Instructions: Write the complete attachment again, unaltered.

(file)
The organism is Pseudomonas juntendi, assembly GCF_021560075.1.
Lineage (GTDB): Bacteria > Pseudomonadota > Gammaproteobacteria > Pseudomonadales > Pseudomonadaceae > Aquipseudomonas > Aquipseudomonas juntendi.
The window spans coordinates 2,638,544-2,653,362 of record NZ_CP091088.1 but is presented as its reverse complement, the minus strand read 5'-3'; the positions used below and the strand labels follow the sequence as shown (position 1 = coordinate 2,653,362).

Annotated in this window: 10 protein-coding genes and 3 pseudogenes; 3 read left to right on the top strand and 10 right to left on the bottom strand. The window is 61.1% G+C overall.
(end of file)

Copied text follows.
The organism is Pseudomonas juntendi, assembly GCF_021560075.1.
Lineage (GTDB): Bacteria > Pseudomonadota > Gammaproteobacteria > Pseudomonadales > Pseudomonadaceae > Aquipseudomonas > Aquipseudomonas juntendi.
The window spans coordinates 2,638,544-2,653,362 of record NZ_CP091088.1 but is presented as its reverse complement, the minus strand read 5'-3'; the positions used below and the strand labels follow the sequence as shown (position 1 = coordinate 2,653,362).

Annotated in this window: 10 protein-coding genes and 3 pseudogenes; 3 read left to right on the top strand and 10 right to left on the bottom strand. The window is 61.1% G+C overall.